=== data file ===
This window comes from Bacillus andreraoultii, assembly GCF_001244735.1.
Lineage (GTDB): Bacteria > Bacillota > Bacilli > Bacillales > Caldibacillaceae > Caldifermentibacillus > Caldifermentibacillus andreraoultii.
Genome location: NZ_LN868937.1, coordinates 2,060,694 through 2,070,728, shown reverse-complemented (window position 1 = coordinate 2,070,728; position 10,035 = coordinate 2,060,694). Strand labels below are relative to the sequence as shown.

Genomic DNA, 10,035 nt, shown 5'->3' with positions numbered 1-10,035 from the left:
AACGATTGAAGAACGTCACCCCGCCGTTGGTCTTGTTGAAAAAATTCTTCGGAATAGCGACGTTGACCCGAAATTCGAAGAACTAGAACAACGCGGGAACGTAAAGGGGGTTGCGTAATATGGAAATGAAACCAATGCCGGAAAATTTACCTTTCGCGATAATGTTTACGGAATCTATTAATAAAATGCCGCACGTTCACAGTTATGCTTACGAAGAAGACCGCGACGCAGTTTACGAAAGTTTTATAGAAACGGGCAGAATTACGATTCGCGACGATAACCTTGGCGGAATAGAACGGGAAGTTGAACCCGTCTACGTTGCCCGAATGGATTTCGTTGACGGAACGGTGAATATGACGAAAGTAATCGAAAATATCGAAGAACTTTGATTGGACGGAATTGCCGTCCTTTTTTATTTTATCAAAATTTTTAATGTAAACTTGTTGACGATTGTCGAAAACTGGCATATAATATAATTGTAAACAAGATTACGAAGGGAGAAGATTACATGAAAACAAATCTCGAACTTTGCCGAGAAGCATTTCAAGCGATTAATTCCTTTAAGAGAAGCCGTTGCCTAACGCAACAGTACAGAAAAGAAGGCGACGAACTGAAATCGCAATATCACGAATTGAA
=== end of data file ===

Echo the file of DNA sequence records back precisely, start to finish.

This window comes from Bacillus andreraoultii, assembly GCF_001244735.1.
Lineage (GTDB): Bacteria > Bacillota > Bacilli > Bacillales > Caldibacillaceae > Caldifermentibacillus > Caldifermentibacillus andreraoultii.
Genome location: NZ_LN868937.1, coordinates 2,060,694 through 2,070,728, shown reverse-complemented (window position 1 = coordinate 2,070,728; position 10,035 = coordinate 2,060,694). Strand labels below are relative to the sequence as shown.

Genomic DNA, 10,035 nt, shown 5'->3' with positions numbered 1-10,035 from the left:
AACGATTGAAGAACGTCACCCCGCCGTTGGTCTTGTTGAAAAAATTCTTCGGAATAGCGACGTTGACCCGAAATTCGAAGAACTAGAACAACGCGGGAACGTAAAGGGGGTTGCGTAATATGGAAATGAAACCAATGCCGGAAAATTTACCTTTCGCGATAATGTTTACGGAATCTATTAATAAAATGCCGCACGTTCACAGTTATGCTTACGAAGAAGACCGCGACGCAGTTTACGAAAGTTTTATAGAAACGGGCAGAATTACGATTCGCGACGATAACCTTGGCGGAATAGAACGGGAAGTTGAACCCGTCTACGTTGCCCGAATGGATTTCGTTGACGGAACGGTGAATATGACGAAAGTAATCGAAAATATCGAAGAACTTTGATTGGACGGAATTGCCGTCCTTTTTTATTTTATCAAAATTTTTAATGTAAACTTGTTGACGATTGTCGAAAACTGGCATATAATATAATTGTAAACAAGATTACGAAGGGAGAAGATTACATGAAAACAAATCTCGAACTTTGCCGAGAAGCATTTCAAGCGATTAATTCCTTTAAGAGAAGCCGTTGCCTAACGCAACAGTACAGAAAAGAAGGCGACGAACTGAAATCGCAATATCACGAATTGAA